Palaszewski is one of those guys I could see clawing at the cage door as a 90-year-old man. You can never, ever count him out of a fight. In 52 professional bouts, he has been stopped just four times. His never-say-die approach was on full display in his most recent outing, during which he kissed the canvas several times courtesy of Diego Nunes. Though outclassed that night, “Bartimus” went out on his shield, pressing the action in the third frame to the bitter end.
Like Miller, Palaszewski has also lost three of his last four fights. Can “Bartimus” persevere yet again and pick up a much-needed win?
The Pineda Problem
The former two-division Legacy Fighting Championship titlist made his Octagon debut in impressive fashion, taking out fellow UFC debutant Pat Schilling in just 97 seconds to kick off 2012. Pineda’s sophomore promotional effort was arguably more impressive, as the Texan dropped WEC veteran Mackens Semerzier with a hard left hook before punching his way into mount and rolling into a triangle-armbar to force “Mack Da Menace” to relent.
Since that victory, just about all the momentum garnered from Pineda’s seven-fight winning streak has come to a screeching halt. “The Pit” was first outpointed by former WEC king Mike Thomas Brown in spite of a solid effort and was most recently knocked flat by onetime Shooto title contender Antonio Carvalho at UFC 149 in July.
Returning to the cage after nine months on the sideline, can Pineda get back in the win column against young gun Justin Lawrence?
Speaking of Lawrence, there is another up-and-comer in need of a win.
Once viewed by many as the alpha dog on “The Ultimate Fighter 15,” Lawrence was brought down to earth during the show’s quarterfinal round, when he fell victim to Michael Chiesa and his mounted beard strikes. Yes, I am kidding about the beard strikes, but those punches were real.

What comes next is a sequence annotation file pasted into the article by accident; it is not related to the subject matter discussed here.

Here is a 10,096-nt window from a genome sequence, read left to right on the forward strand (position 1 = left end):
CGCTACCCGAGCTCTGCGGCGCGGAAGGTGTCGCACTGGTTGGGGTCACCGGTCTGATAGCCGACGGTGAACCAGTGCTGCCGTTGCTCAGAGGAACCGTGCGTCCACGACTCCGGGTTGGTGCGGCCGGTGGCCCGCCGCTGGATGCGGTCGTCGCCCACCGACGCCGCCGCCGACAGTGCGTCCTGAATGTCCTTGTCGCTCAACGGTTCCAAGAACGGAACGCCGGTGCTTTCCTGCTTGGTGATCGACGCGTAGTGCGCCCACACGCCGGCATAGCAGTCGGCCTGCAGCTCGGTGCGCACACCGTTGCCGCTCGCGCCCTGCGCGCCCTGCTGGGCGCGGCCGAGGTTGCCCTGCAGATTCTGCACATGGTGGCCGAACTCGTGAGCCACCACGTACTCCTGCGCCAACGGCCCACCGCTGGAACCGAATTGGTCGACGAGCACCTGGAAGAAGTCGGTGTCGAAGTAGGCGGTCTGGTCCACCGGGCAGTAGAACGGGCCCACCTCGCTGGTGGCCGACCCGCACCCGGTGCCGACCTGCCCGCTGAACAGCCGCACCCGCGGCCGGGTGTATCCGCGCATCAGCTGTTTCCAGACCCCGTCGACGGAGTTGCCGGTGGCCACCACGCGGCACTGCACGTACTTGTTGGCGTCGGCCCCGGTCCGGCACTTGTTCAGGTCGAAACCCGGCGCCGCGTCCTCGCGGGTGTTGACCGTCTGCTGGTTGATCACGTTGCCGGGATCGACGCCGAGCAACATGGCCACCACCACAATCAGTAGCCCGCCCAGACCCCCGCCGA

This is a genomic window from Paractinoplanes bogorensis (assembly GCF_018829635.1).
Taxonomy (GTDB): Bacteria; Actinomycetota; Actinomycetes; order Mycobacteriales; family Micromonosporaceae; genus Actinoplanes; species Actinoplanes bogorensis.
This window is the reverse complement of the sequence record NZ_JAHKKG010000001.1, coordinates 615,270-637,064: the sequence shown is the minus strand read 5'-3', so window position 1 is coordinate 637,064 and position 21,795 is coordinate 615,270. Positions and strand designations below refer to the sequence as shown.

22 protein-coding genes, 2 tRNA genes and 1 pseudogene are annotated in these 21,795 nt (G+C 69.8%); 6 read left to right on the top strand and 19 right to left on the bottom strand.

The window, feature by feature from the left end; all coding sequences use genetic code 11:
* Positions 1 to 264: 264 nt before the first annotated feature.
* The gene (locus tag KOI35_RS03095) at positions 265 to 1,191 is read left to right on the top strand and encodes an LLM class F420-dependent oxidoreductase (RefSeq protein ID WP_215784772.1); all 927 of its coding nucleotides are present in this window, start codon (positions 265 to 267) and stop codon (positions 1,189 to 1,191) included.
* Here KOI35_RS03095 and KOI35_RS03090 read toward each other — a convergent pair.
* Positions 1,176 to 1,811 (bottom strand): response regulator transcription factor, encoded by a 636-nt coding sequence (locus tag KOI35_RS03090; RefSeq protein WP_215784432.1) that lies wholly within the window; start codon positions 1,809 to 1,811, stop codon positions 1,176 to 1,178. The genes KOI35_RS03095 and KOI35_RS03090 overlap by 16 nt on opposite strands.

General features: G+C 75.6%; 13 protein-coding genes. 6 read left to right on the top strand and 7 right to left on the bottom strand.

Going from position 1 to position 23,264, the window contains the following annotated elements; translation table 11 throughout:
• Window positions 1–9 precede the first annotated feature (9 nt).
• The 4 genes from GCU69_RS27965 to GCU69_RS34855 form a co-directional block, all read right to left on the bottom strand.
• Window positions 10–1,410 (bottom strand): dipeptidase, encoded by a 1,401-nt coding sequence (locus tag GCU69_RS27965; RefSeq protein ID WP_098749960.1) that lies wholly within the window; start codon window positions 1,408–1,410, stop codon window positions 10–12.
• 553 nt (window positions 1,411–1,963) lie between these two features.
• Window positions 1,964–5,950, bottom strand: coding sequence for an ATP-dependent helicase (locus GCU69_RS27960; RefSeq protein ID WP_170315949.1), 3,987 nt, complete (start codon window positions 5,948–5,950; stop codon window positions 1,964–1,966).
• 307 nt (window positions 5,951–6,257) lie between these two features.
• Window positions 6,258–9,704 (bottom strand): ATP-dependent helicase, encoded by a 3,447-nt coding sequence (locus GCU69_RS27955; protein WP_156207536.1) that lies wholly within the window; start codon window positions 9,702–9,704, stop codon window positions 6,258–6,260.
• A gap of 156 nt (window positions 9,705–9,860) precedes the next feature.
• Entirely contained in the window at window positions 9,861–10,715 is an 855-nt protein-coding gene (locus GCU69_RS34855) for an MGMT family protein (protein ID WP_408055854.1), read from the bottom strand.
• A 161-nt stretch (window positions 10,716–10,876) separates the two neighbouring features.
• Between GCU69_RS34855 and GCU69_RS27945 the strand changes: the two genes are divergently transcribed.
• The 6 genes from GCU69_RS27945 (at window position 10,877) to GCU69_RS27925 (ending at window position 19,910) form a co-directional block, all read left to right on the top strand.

In true karate-man fashion, Lawrence internalized all of his bleeding and came back with a win in his official UFC debut. Though his overall performance against castmate John Cofer was by no means sterling, the result proved satisfying, as Lawrence laced a round kick upside Cofer’s cheek early in the third round that made a most delightful sound.
However, Lawrence’s limits were again exposed in his most recent outing, as Max Holloway put him down with a nasty left hook to the guts at UFC 150. Will “The American Kid” rebound from the defeat or is his kenpo no good in the UFC’s dojo?
Hope or Hype
After literally stomping people into the mat during his Sengoku career, Maximo Blanco has yet to find that type of success since debuting in the United States.
Though he has shown flashes of what made him such an exciting commodity in Japan, the Venezuelan nevertheless posted losses to Pat Healy and Marcus Brimage in his last two bouts. Particularly frustrating was his gymnastics tete-a-tete with Brimage following a 15-minute duel devoid of any real fireworks.
Still, the fast-twitch is there. So are the hard-swinging murder punches, and so is the killer instinct. Can “Maxi” pair those natural gifts with some tighter technique and a bigger gas tank? If he can, I think fans could be looking at a serious threat to a lot of featherweights. Before anyone can start talking that way, though, Blanco must first get past fellow brawler Sam Sicilia.